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Radiographic Interpretation of Distal Radius Fractures: Visual Estimations versus Digital Measuring Techniques

Radiographic Interpretation of Distal Radius Fractures: Visual Estimations versus Digital... PurposeDistal radius fractures are a common injury. In the emergency room, trainees regularly assess these fractures using visual estimation. Our hypothesis is that assessment of radiographic parameters has sufficient accuracy for rendering treatment consistent with formal measurements.MethodsThis study compared visual measurements made by 25 orthopaedic residents and attending physicians to formal measurements made by a single fellowship trained musculoskeletal radiologist in a series of patients with distal radius fractures. A search was performed utilizing the ICD-9 code for distal radius fracture in all patients presenting to a single institution emergency department. Participants used visual estimation to rate 25 radiographs. Parameters estimated included radial inclination, radial height, volar tilt, and the presence of intra-articular displacement. Analysis using Lin concordance coefficients, Bland Altman plots, and the Kappa statistic evaluated the agreement between visual estimation and formal measurements. The proportion of raters whose estimates would have resulted in a course of treatment that conflicted with the formal reading quantified the potential impact of visual estimation on treatment.ResultsConcordance coefficients were poor for radial inclination (ρc=0.13), radial height (ρc=0.24), and volar tilt (ρc= 0.46). The Kappa statistic for intra-articular displacement was 0.4. Analysis performed according to level of training did not result in substantial improvements in these statistics. Treatment based on visual estimates conflicted with formal readings 34 % of the time for radial inclination, 38 % of the time for radial height, 27 % of the time for volar tilt, and 31 % of the time for intra-articular displacement.DiscussionVisual estimation is not an adequate form of measurement for evaluation of patients with distal radius fractures. Physicians should be mindful of these results when developing treatment plans based solely upon visual estimation. http://www.deepdyve.com/assets/images/DeepDyve-Logo-lg.png HAND SAGE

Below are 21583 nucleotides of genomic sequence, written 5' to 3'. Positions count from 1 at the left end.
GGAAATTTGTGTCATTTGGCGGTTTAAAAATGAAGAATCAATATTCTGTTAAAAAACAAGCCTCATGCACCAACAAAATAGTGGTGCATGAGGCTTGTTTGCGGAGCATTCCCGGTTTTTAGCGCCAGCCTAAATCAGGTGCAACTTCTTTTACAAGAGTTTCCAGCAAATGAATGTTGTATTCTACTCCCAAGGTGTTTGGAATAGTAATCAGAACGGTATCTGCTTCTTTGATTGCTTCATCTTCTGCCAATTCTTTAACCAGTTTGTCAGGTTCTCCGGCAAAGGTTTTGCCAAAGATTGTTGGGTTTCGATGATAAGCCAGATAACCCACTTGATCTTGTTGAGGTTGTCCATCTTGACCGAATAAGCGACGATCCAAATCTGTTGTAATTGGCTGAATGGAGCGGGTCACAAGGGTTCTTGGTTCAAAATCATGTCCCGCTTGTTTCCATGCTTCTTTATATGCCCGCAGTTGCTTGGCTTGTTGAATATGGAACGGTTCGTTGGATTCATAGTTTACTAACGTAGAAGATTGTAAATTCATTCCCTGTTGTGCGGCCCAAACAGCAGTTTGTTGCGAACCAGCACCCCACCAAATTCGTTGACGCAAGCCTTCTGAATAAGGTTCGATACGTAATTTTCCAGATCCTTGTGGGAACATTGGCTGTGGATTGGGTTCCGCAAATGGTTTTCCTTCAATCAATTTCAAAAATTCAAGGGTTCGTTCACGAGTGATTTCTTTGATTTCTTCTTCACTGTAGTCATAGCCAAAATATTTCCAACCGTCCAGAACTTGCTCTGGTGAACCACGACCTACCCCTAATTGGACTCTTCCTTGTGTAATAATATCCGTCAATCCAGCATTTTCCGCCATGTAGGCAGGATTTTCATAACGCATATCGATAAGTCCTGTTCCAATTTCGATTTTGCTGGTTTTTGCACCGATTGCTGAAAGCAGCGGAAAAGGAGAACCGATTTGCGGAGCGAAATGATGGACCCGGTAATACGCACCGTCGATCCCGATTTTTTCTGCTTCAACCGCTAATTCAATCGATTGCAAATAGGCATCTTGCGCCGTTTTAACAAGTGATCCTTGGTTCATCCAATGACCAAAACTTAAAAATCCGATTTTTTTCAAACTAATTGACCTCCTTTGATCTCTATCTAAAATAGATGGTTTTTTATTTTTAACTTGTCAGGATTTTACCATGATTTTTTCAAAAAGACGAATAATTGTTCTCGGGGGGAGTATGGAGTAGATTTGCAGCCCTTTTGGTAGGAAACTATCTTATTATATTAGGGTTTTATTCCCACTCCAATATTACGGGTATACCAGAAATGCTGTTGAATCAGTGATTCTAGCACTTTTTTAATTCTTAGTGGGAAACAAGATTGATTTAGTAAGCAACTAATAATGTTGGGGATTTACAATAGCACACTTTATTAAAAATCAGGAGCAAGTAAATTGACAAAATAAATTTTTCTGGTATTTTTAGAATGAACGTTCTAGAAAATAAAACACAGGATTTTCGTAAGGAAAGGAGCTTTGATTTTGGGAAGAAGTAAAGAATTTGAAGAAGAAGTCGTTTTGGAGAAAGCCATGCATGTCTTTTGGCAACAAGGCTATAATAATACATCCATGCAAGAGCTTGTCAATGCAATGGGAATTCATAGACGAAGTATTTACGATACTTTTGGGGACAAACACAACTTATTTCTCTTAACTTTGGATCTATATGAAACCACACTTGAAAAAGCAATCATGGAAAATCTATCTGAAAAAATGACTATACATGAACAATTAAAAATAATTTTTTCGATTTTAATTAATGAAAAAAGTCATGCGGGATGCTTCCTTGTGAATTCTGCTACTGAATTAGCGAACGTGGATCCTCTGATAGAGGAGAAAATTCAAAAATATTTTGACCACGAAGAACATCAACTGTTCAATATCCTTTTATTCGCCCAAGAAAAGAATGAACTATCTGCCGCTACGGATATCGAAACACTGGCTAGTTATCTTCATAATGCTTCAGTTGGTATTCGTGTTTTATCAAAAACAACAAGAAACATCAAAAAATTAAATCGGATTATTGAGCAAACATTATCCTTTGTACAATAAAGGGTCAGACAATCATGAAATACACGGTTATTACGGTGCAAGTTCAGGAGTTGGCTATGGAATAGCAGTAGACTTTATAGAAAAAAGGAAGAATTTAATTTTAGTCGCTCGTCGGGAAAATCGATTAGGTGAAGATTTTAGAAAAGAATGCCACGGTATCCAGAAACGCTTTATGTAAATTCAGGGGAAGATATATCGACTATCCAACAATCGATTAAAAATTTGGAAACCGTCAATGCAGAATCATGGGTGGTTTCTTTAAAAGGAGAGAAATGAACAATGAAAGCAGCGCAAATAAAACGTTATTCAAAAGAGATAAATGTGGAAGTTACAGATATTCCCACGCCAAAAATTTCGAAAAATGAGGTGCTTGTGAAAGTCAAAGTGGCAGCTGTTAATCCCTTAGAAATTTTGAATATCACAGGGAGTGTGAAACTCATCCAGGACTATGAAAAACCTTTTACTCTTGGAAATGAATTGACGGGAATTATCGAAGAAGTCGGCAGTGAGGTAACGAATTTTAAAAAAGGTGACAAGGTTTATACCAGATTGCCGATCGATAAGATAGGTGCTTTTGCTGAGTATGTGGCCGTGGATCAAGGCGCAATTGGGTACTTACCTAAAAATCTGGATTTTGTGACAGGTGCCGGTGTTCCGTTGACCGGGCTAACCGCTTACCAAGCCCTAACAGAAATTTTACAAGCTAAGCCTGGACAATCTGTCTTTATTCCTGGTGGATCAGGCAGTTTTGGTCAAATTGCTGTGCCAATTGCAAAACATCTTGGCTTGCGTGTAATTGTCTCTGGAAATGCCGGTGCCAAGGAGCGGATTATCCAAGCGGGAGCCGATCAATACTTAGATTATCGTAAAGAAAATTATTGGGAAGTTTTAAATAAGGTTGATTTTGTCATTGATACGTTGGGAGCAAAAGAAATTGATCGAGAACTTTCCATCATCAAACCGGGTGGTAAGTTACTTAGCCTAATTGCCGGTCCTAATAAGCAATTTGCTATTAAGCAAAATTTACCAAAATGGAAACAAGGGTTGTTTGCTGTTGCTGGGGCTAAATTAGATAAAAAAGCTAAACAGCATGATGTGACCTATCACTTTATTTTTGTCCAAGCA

Radiographic Interpretation of Distal Radius Fractures: Visual Estimations versus Digital Measuring Techniques

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References (15)

Publisher
SAGE
Copyright
© American Association for Hand Surgery 2014
ISSN
1558-9447
eISSN
1558-9455
DOI
10.1007/s11552-014-9666-2
pmid
25414610
Publisher site
See Article on Publisher Site

Abstract

PurposeDistal radius fractures are a common injury. In the emergency room, trainees regularly assess these fractures using visual estimation. Our hypothesis is that assessment of radiographic parameters has sufficient accuracy for rendering treatment consistent with formal measurements.MethodsThis study compared visual measurements made by 25 orthopaedic residents and attending physicians to formal measurements made by a single fellowship trained musculoskeletal radiologist in a series of patients with distal radius fractures. A search was performed utilizing the ICD-9 code for distal radius fracture in all patients presenting to a single institution emergency department. Participants used visual estimation to rate 25 radiographs. Parameters estimated included radial inclination, radial height, volar tilt, and the presence of intra-articular displacement. Analysis using Lin concordance coefficients, Bland Altman plots, and the Kappa statistic evaluated the agreement between visual estimation and formal measurements. The proportion of raters whose estimates would have resulted in a course of treatment that conflicted with the formal reading quantified the potential impact of visual estimation on treatment.ResultsConcordance coefficients were poor for radial inclination (ρc=0.13), radial height (ρc=0.24), and volar tilt (ρc= 0.46). The Kappa statistic for intra-articular displacement was 0.4. Analysis performed according to level of training did not result in substantial improvements in these statistics. Treatment based on visual estimates conflicted with formal readings 34 % of the time for radial inclination, 38 % of the time for radial height, 27 % of the time for volar tilt, and 31 % of the time for intra-articular displacement.DiscussionVisual estimation is not an adequate form of measurement for evaluation of patients with distal radius fractures. Physicians should be mindful of these results when developing treatment plans based solely upon visual estimation.

Journal

HANDSAGE

Published: Dec 1, 2014

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